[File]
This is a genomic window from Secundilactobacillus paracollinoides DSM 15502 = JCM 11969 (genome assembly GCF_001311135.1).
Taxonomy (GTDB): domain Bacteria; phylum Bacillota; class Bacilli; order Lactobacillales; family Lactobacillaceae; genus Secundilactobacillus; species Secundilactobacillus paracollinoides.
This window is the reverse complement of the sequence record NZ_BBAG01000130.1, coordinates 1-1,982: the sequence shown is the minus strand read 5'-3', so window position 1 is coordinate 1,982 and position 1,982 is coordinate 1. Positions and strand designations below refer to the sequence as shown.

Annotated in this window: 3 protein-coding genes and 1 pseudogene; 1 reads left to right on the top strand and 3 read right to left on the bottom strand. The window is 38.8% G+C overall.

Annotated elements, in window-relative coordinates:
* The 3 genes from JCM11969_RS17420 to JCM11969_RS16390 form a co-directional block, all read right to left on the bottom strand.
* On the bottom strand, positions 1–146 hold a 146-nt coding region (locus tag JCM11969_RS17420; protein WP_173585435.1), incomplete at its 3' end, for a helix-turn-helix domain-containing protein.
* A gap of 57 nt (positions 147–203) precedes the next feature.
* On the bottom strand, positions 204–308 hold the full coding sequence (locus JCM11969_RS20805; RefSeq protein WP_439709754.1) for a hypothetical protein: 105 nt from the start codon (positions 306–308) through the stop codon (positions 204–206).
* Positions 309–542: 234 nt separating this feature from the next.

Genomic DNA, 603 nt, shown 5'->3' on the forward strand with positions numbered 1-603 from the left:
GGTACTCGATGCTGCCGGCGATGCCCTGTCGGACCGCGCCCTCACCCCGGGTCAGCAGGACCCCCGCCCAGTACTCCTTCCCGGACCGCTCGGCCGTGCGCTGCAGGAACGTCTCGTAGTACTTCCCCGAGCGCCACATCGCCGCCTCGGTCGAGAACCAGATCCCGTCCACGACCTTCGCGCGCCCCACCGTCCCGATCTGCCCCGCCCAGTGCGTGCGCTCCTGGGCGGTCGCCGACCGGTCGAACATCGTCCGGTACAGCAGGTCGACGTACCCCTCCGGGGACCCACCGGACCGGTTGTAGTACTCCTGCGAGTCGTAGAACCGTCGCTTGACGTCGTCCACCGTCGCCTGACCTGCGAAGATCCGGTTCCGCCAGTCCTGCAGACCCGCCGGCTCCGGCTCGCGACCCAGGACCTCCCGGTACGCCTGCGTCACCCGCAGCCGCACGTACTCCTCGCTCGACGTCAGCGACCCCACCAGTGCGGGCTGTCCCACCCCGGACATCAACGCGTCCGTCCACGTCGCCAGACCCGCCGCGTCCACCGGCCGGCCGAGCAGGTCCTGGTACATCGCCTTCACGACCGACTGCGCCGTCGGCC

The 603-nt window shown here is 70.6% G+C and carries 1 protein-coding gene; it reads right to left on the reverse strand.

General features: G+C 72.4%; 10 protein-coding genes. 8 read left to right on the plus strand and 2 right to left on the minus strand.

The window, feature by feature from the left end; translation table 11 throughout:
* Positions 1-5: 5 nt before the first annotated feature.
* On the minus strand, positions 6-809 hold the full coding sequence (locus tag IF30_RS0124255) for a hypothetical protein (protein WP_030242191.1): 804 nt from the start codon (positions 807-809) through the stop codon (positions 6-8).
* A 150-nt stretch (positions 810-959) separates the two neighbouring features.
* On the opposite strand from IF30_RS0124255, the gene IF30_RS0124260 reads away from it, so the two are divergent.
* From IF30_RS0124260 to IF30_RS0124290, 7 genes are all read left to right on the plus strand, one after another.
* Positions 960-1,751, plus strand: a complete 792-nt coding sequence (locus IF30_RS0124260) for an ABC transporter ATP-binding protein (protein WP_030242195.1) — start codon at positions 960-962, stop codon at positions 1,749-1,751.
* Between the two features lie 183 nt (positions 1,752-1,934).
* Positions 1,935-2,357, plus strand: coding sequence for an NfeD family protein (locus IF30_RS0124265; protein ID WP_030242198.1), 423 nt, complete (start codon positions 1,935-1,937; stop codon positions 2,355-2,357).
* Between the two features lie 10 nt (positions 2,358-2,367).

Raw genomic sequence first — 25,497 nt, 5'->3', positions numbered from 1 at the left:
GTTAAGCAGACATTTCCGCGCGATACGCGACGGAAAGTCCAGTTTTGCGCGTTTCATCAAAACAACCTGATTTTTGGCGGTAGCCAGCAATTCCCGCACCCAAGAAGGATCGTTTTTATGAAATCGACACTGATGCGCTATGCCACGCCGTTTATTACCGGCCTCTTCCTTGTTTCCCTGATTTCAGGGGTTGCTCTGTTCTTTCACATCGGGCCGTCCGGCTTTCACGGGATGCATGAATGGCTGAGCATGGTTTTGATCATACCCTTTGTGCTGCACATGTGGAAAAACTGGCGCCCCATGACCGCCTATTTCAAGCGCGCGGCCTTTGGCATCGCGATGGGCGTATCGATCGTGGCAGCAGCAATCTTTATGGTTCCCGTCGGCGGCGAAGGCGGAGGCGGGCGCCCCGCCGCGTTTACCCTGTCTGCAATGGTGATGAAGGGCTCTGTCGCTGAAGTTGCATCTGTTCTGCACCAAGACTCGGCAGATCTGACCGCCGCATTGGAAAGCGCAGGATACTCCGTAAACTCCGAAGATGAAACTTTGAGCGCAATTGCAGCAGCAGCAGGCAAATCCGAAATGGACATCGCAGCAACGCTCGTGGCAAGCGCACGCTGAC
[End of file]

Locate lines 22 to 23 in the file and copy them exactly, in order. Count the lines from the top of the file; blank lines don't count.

* Between the two features lie 183 nt (positions 1,752-1,934).
* Positions 1,935-2,357, plus strand: coding sequence for an NfeD family protein (locus IF30_RS0124265; protein ID WP_030242198.1), 423 nt, complete (start codon positions 1,935-1,937; stop codon positions 2,355-2,357).